From Downturn to Delicious Success: The Story of Berry Good Farms

Tifton, GA

It’s no secret that Georgia is one of the most diverse states when it comes to agriculture, and that is well represented here at Berry Good Farms in Tifton, where everything from asparagus, to persimmons, to strawberries are grown throughout the year. It all began thanks to a passion for farming and a downturn in the economy more than fifteen years ago.

“At that time, I had a mortgage company, which really set this thing on fire when the mortgage industry was in a financial crisis in 2008, which really hurt the home sales. We do mortgages, home mortgages, and so it sort of just pushed me to the farm more often and I was always planting something,” says Bob Welker, Owner of Berry Good Farms.

While he might have grown up on a dairy farm, Welker has specialized in providing the community with the highest quality fruits, including two that are a staple during the summer months. However, in order to get them, you have to make a trip out to his farm.

“That’s the only way we sale it. We don’t ship. We don’t freeze anything. It’s just all fresh fruit. We’ll either pick it for a customer or typically we like customers to pick their own and they enjoy it, it’s a family type event. We have blackberries, blueberries, strawberries. The attraction really is blueberries and blackberries. Those are the two items that we promote the most. It’s also what I have the most of. I have approximately six acres of blueberries and almost four acres of blackberries,” says Welker.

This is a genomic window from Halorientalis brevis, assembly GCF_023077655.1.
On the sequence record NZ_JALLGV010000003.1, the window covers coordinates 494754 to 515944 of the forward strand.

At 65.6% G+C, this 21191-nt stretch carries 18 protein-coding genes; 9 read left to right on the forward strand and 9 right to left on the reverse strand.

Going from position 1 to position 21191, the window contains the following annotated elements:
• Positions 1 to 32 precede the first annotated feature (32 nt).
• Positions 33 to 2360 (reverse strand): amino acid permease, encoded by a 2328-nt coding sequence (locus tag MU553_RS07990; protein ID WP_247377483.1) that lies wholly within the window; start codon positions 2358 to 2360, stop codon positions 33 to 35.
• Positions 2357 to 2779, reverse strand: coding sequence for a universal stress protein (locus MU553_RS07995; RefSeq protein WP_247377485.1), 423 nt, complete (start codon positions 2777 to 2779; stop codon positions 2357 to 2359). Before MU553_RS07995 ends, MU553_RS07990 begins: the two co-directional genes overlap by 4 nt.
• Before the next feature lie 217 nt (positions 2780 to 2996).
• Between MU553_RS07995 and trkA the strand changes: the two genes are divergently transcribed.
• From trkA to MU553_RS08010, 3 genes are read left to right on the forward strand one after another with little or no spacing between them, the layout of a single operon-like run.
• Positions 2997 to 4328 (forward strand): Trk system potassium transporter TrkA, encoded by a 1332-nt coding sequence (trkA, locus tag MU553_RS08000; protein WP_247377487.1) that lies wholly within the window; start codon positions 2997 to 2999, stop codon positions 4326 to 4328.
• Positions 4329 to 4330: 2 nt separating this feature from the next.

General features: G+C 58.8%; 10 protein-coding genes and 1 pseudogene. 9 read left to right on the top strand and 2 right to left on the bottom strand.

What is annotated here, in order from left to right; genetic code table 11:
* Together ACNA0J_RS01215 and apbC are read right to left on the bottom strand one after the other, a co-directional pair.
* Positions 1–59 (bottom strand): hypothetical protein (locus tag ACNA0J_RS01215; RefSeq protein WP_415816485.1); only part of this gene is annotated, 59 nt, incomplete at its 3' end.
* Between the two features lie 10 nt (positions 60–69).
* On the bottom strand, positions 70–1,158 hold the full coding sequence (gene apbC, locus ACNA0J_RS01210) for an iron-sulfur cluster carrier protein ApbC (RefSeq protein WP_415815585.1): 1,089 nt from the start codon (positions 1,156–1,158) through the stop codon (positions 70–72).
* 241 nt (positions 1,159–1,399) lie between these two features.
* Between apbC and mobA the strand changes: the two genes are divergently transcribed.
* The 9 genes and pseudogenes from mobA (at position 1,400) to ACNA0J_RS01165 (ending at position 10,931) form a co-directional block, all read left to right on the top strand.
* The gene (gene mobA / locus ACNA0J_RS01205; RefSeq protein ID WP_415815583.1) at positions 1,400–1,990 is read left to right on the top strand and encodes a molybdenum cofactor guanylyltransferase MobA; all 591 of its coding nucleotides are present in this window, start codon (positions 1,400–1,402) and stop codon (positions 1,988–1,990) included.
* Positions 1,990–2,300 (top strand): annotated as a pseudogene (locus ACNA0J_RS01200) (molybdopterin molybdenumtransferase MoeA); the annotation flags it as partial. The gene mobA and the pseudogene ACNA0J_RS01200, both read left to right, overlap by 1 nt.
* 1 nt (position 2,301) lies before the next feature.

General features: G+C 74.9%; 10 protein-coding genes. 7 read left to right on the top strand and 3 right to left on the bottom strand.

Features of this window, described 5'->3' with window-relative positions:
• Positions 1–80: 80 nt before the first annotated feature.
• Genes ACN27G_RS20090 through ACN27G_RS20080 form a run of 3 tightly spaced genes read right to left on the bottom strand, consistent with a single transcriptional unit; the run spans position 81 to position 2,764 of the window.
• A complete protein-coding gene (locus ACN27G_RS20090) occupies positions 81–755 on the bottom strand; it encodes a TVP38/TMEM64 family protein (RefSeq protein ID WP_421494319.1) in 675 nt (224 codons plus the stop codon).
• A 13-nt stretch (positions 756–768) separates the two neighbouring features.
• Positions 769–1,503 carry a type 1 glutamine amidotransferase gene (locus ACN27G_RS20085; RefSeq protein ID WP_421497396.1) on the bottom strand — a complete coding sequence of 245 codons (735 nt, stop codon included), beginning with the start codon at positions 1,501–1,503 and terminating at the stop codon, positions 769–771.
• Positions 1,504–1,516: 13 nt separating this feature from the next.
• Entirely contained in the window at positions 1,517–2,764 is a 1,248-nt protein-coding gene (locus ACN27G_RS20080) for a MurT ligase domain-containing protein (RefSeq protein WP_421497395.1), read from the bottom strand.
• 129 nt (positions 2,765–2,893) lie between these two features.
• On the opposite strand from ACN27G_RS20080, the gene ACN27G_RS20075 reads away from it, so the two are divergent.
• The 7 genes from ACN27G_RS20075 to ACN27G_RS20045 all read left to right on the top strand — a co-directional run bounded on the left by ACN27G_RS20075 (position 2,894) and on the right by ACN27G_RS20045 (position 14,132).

Even though growing the blackberries come with a unique set of challenges, it is a fruit that does grow pretty well here in the state when properly taken care of.

“If there’s a problem with them, they’re not like a blueberry that are very tolerant of diseases. Blackberries will pick up a lot of different problems. The most recent is the orange blotch. That is caused with an algae. We use a little bit of copper, and it will knock it out, but it has to be on a regular basis and it’s every year now,” says Welker.

If he has anything to say about it, Welker will be at it for many more years to come, as the enjoyment he gets serving the community and tending to his crop helps get him out of bed each and every morning.

“I enjoy it a lot, particularly when everything is running smoothly. It’s getting a little harder now that I’m getting a little bit older, but it’s still very rewarding in that there’s always something. I don’t have to worry about what I’m doing the next day. I just walk out the door and it will slap you in the face,” says Welker.

By: Damon Jones